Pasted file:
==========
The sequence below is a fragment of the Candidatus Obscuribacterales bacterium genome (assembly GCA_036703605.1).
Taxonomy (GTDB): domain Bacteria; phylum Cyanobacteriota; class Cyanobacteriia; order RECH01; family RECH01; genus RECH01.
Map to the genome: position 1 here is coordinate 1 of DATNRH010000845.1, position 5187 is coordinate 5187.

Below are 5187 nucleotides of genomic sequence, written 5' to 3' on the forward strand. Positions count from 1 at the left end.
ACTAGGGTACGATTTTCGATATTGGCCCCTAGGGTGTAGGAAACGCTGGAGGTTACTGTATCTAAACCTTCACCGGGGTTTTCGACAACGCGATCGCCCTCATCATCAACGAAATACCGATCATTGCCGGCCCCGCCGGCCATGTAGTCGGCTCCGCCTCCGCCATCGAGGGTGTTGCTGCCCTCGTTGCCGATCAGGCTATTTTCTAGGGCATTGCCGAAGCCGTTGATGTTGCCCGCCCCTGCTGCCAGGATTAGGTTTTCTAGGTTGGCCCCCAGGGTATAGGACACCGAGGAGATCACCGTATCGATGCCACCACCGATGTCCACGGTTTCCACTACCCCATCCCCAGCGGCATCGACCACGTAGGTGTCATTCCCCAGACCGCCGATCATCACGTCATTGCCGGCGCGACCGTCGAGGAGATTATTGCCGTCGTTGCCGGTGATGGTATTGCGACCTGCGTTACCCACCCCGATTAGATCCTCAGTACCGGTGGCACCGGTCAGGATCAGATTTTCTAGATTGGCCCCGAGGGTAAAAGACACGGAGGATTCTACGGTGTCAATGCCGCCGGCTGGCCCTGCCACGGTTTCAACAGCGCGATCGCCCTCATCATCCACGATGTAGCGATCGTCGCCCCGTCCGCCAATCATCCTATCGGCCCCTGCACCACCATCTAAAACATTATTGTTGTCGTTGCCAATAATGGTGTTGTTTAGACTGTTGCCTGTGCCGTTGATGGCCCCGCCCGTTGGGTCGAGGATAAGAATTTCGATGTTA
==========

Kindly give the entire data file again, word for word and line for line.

The sequence below is a fragment of the Candidatus Obscuribacterales bacterium genome (assembly GCA_036703605.1).
Taxonomy (GTDB): domain Bacteria; phylum Cyanobacteriota; class Cyanobacteriia; order RECH01; family RECH01; genus RECH01.
Map to the genome: position 1 here is coordinate 1 of DATNRH010000845.1, position 5187 is coordinate 5187.

Below are 5187 nucleotides of genomic sequence, written 5' to 3' on the forward strand. Positions count from 1 at the left end.
ACTAGGGTACGATTTTCGATATTGGCCCCTAGGGTGTAGGAAACGCTGGAGGTTACTGTATCTAAACCTTCACCGGGGTTTTCGACAACGCGATCGCCCTCATCATCAACGAAATACCGATCATTGCCGGCCCCGCCGGCCATGTAGTCGGCTCCGCCTCCGCCATCGAGGGTGTTGCTGCCCTCGTTGCCGATCAGGCTATTTTCTAGGGCATTGCCGAAGCCGTTGATGTTGCCCGCCCCTGCTGCCAGGATTAGGTTTTCTAGGTTGGCCCCCAGGGTATAGGACACCGAGGAGATCACCGTATCGATGCCACCACCGATGTCCACGGTTTCCACTACCCCATCCCCAGCGGCATCGACCACGTAGGTGTCATTCCCCAGACCGCCGATCATCACGTCATTGCCGGCGCGACCGTCGAGGAGATTATTGCCGTCGTTGCCGGTGATGGTATTGCGACCTGCGTTACCCACCCCGATTAGATCCTCAGTACCGGTGGCACCGGTCAGGATCAGATTTTCTAGATTGGCCCCGAGGGTAAAAGACACGGAGGATTCTACGGTGTCAATGCCGCCGGCTGGCCCTGCCACGGTTTCAACAGCGCGATCGCCCTCATCATCCACGATGTAGCGATCGTCGCCCCGTCCGCCAATCATCCTATCGGCCCCTGCACCACCATCTAAAACATTATTGTTGTCGTTGCCAATAATGGTGTTGTTTAGACTGTTGCCTGTGCCGTTGATGGCCCCGCCCGTTGGGTCGAGGATAAGAATTTCGATGTTA